Charges of assault, attempted murder and harassment can become more severe if you have a relationship with the alleged victim. Then accusations of domestic violence become part of the charges.

Even if you are innocent of a crime involving domestic violence, a conviction of this type can deal out severe consequences. Here are things in your life that can get taken away as a result of a domestic violence conviction.


Domestic violence can put an unusually strong and lasting blemish on your reputation in employment, social situations and perhaps most importantly your relationships. Also, the conviction will stay on your personal record.

Money and time

You stand to lose significant money and time if convicted of a domestic violence felony. You will likely have fines to pay and jail time to serve. You could be ordered to attend anger management classes, and alcohol or drug rehabilitation, forcing you to take time away from your job.


You may lose access to family members, notably children, as a result of a criminal conviction involving domestic violence. If you can still see your children, it is likely that the visitation is restrictive and supervised.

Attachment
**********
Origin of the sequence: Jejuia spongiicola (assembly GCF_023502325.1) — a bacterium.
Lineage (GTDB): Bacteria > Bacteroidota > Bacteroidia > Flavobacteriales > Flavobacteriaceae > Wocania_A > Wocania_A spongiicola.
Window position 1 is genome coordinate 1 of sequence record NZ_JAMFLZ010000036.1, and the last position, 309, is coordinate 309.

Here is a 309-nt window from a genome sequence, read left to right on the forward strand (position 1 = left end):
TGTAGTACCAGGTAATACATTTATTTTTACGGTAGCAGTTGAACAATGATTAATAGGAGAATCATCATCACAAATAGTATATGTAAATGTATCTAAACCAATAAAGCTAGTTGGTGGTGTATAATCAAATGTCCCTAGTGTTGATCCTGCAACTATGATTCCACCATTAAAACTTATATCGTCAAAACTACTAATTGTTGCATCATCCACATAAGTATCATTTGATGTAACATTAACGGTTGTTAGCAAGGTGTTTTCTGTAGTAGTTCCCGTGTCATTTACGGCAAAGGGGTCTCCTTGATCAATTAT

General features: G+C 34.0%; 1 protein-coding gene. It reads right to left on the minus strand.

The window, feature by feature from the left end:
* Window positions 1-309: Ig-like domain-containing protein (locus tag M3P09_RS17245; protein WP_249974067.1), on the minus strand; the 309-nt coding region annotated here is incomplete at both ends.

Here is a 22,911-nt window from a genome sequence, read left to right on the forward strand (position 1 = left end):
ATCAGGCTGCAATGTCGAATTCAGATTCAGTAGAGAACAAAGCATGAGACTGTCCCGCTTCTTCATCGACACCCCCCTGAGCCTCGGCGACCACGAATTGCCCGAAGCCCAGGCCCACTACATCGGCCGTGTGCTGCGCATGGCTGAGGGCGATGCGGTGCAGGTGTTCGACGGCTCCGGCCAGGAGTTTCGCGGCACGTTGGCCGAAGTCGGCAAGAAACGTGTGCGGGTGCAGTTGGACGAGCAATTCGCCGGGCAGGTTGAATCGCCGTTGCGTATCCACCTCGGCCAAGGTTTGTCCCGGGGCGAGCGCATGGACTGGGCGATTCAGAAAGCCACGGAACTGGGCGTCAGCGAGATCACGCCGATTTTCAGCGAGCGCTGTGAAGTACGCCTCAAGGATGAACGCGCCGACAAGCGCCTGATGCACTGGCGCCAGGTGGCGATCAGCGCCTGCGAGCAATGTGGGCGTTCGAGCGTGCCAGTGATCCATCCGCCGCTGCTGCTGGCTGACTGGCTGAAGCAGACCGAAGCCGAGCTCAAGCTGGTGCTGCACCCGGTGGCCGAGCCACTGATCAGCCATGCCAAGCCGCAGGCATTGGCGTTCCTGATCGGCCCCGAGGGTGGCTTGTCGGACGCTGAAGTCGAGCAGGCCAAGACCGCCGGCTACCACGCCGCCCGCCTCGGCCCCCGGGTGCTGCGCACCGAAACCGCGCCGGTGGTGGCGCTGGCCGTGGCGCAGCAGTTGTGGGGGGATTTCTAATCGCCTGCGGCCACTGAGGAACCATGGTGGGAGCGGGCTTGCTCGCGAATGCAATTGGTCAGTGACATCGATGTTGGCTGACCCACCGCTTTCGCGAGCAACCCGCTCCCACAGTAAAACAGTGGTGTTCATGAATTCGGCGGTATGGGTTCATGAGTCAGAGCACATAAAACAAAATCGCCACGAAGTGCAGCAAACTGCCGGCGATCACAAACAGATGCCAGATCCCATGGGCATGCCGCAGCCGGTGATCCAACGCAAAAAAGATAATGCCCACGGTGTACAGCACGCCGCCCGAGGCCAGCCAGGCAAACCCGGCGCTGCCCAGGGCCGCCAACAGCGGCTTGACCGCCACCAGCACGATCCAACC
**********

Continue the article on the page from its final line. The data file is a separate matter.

Another freedom that gets taken away, due to a domestic violence conviction, is the right to have access to, own and use a firearm. Often tied to a Domestic Violence Protective Order (DVPO), which is a restraining order with extra requirements, you will lose firearm use for at least one year after conviction.

The importance of a strong defense

Like other criminal charges, the accusations against you must be proven beyond a shadow of a doubt to get a conviction. Proving that any violence was in self-defense or showing that there is a lack of evidence that the alleged actions took place are two common defense strategies against domestic violence charges.